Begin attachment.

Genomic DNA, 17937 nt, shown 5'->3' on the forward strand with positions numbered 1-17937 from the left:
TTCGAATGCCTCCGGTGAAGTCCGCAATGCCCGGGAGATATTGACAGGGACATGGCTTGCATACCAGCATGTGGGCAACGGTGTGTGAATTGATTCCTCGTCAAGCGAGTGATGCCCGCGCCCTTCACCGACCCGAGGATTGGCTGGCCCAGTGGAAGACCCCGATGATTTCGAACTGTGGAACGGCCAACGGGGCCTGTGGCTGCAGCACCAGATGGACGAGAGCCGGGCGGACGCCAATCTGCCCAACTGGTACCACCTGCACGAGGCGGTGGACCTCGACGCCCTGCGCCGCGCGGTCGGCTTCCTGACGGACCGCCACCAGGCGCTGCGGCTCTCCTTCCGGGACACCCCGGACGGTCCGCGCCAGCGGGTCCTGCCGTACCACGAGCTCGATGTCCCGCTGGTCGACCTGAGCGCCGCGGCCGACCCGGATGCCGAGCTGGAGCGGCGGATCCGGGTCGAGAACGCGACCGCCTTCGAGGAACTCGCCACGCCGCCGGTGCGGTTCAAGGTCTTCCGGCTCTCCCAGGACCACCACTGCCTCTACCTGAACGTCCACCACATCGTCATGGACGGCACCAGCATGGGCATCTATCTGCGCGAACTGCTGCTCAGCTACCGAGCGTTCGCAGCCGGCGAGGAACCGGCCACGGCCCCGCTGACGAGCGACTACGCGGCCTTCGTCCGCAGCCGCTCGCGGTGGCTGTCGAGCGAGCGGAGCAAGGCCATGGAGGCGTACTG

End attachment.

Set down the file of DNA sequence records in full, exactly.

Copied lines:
Genomic DNA, 17937 nt, shown 5'->3' on the forward strand with positions numbered 1-17937 from the left:
TTCGAATGCCTCCGGTGAAGTCCGCAATGCCCGGGAGATATTGACAGGGACATGGCTTGCATACCAGCATGTGGGCAACGGTGTGTGAATTGATTCCTCGTCAAGCGAGTGATGCCCGCGCCCTTCACCGACCCGAGGATTGGCTGGCCCAGTGGAAGACCCCGATGATTTCGAACTGTGGAACGGCCAACGGGGCCTGTGGCTGCAGCACCAGATGGACGAGAGCCGGGCGGACGCCAATCTGCCCAACTGGTACCACCTGCACGAGGCGGTGGACCTCGACGCCCTGCGCCGCGCGGTCGGCTTCCTGACGGACCGCCACCAGGCGCTGCGGCTCTCCTTCCGGGACACCCCGGACGGTCCGCGCCAGCGGGTCCTGCCGTACCACGAGCTCGATGTCCCGCTGGTCGACCTGAGCGCCGCGGCCGACCCGGATGCCGAGCTGGAGCGGCGGATCCGGGTCGAGAACGCGACCGCCTTCGAGGAACTCGCCACGCCGCCGGTGCGGTTCAAGGTCTTCCGGCTCTCCCAGGACCACCACTGCCTCTACCTGAACGTCCACCACATCGTCATGGACGGCACCAGCATGGGCATCTATCTGCGCGAACTGCTGCTCAGCTACCGAGCGTTCGCAGCCGGCGAGGAACCGGCCACGGCCCCGCTGACGAGCGACTACGCGGCCTTCGTCCGCAGCCGCTCGCGGTGGCTGTCGAGCGAGCGGAGCAAGGCCATGGAGGCGTACTG